Rail passengers could face further strikes in November as Aslef considers action

Train passengers could face strikes in both late November when train drivers’ union Aslef meets next week to decide on further action later in the month, while RMT industrial action brings a week of disruption from Saturday.

Three 24-hour national rail strikes will bring many train services around the UK to a standstill. A subway strike is also planned. Passengers have been warned to travel only if necessary.

Most services will not run on Saturday 5, Monday 7 and Wednesday 9 November, when members of the RMT union at Network Rail, including thousands of signaling staff, will take action. On the first day of strike action, this Saturday, RMT staff and 15 train operators are joining the strike.

However, the smaller TSSA union has suspended its planned action at Network Rail to facilitate further talks.

Around 20% of normal services are expected to run on strike days, with the first and last trains generally between 7.30am and 6.30pm. Some disruption is expected in the early morning after each strike day.

A strike by London Underground RMT members will bring virtually the entire Tube network to a standstill on Friday 10 November, with action by staff at Arriva Rail London also reducing overground services that day.

Some tube and ground services in the capital will be affected this week by the national train signals strike. The Elizabeth line, which will start running through trains to and from central London from the outer Reading or Shenfield lines for the first time on Sunday, will run fewer trains and indirect services.

The national executive committee of the Aslef train drivers union will meet next week with further strikes on the agenda. Drivers have not taken industrial action since strikes during the Conservative Party conference in early October, but the lack of progress means further strikes are likely before the end of November.

The RMT and Aslef are voting their members at train companies for a further strike mandate, which will last until July 2023 and potentially allow for another six months of strikes.

The unions have yet to meet with the new transport secretary, Mark Harper. But he said on Wednesday he would be “delighted to meet the unions. I’m very happy to do that and my department will reach out to those union leaders in due course,” he said during an appearance on LBC.

Hopes of a breakthrough during former transport secretary Anne-Marie Trevelyan’s short tenure were raised when she invited union leaders to early meetings, in defiance of her predecessor Grant Shapp’s refusal.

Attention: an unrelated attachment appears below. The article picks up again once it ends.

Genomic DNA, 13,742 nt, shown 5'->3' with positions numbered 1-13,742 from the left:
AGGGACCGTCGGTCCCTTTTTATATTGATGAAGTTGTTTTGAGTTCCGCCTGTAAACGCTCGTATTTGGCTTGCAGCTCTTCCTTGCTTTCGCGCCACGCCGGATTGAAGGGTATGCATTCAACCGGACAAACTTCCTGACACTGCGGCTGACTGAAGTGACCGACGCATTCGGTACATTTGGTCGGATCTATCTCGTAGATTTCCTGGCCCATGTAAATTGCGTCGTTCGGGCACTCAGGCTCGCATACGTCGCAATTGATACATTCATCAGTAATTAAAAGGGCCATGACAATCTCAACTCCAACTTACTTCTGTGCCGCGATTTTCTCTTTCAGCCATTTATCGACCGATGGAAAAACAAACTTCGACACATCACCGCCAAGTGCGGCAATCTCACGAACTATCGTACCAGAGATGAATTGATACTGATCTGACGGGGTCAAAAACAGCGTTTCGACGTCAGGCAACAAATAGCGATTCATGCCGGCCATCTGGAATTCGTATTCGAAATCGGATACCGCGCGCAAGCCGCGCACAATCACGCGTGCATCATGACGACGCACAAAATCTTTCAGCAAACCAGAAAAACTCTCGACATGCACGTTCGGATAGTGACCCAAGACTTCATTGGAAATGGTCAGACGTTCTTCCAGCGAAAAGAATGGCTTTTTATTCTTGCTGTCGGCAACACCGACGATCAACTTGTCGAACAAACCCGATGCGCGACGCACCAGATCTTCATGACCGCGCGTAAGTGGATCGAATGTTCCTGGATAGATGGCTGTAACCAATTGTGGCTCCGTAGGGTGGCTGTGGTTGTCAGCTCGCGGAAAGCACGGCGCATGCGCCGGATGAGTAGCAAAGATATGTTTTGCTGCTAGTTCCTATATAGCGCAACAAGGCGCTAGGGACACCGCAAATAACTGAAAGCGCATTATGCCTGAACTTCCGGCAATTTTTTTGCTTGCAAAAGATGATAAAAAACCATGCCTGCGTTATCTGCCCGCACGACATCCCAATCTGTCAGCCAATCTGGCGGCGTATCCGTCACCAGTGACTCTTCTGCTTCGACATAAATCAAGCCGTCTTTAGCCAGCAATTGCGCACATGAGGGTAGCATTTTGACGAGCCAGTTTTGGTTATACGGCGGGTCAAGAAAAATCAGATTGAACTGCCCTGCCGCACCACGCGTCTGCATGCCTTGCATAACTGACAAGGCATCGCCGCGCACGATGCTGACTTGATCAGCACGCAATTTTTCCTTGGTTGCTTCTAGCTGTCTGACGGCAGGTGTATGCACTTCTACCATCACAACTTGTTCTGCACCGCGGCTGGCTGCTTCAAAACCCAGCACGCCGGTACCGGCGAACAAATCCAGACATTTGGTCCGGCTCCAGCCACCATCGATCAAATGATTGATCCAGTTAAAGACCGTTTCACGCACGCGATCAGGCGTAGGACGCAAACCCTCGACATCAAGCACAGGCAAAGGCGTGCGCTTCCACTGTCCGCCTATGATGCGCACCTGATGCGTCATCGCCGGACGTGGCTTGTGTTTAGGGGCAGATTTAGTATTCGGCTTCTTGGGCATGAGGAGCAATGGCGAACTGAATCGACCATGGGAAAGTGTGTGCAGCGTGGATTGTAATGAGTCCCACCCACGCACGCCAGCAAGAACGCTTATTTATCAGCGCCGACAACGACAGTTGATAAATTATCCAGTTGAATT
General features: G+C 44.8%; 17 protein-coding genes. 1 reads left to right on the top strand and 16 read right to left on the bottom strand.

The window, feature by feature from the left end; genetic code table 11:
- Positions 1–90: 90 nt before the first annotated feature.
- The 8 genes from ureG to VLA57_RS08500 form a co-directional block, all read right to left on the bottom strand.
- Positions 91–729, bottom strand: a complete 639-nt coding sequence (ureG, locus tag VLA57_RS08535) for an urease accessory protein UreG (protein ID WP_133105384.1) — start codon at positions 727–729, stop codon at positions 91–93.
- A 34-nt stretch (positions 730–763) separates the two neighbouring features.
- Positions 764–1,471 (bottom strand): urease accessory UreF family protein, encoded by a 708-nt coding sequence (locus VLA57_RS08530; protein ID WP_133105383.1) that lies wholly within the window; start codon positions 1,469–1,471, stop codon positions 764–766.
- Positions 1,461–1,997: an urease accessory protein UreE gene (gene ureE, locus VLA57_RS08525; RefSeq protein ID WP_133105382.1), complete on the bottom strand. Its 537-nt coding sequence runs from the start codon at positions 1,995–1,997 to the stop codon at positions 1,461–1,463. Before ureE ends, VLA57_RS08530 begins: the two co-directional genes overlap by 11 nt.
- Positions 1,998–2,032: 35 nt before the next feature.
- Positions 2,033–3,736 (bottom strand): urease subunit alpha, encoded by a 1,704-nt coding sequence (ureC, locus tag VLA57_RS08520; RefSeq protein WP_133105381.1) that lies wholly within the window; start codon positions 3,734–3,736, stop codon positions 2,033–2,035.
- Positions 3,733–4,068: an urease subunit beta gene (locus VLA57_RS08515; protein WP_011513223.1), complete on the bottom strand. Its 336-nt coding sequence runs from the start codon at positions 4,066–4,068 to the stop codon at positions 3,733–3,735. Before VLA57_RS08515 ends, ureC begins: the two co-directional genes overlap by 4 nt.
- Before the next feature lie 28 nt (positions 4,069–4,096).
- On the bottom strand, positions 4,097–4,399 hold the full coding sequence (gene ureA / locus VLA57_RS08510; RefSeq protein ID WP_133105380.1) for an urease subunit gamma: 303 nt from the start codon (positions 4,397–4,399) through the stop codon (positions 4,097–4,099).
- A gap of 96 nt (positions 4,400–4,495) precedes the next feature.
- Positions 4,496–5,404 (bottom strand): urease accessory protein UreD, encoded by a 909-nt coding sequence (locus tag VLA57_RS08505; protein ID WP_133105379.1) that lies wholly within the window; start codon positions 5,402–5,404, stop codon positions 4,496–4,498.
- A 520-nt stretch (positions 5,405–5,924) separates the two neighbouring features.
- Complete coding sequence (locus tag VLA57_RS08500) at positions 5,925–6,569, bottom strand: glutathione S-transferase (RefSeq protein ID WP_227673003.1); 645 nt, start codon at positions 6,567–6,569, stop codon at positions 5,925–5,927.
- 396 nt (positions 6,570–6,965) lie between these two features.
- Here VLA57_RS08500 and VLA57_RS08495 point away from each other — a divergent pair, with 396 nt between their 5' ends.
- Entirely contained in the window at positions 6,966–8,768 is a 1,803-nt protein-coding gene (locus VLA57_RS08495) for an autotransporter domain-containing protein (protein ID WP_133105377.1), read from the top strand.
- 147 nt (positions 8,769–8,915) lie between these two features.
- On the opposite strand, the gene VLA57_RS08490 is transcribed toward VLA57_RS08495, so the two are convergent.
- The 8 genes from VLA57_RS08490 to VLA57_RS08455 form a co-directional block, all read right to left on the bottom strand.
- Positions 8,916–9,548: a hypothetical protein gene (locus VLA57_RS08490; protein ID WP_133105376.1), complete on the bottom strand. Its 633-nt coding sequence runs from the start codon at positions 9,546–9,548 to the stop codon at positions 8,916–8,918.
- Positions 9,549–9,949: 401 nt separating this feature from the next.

The RMT’s general secretary, Mick Lynch, said this week that rail employers “did not yet have an offer that will create the conditions for a negotiated settlement”, and called on the new prime minister, Rishi Sunak, to “unlock the rail industry”. to allow a deal.

Lynch said: “We will vigorously continue our industrial campaign until we reach an agreement.”

Network Rail has said a “fair and affordable two-year 8% deal” remains on the table, with job security and staff travel. Its chief executive, Andrew Haines, accused the unions of being “more intent on more damaging strikes than working with us to compromise and agree a deal”.

He said: “These strikes are undermining the railway’s recovery from the pandemic and driving passengers away at a time when everyone involved in the railway should be focusing on attracting more passengers and freight forwarders to the network, while building a railway fit for the future.”

TfL said the strike in London, in a dispute over potential changes to jobs and pensions, was “very disappointing”. Its interim chief operating officer, Glynn Barton, said: “No changes to TfL pensions have currently been put forward, and no one has or will lose their job as a result of any proposed changes.”

A strike originally planned for November 3 was called off due to a clash with the Royal British Legion’s Poppy Day call.

The planned strikes in their entirety:

Saturday 5 November
A 24-hour strike by RMT staff at Network Rail and at the following train operators: Great Western Railway, Avanti West Coast, South Western Railway, Chiltern Railways, Cross Country Trains, Greater Anglia, LNER, East Midlands Railway, c2c, Northern Trains, South Eastern, Transpennine Express, West Midlands Trains and GTR (including Gatwick Express).

Monday 7 November
A 24-hour strike by RMT staff at Network Rail.

Wednesday 9 November
A 24-hour strike by RMT staff on Network Rail, plus some TSSA staff on Avanti West Coast, Southeastern and South Western Railway.

Limited strike action by some TSSA and Unite staff will also take place at various train operators during the week but is not expected to further disrupt services. An overtime ban is also in place for TSSA staff at several operators throughout November.

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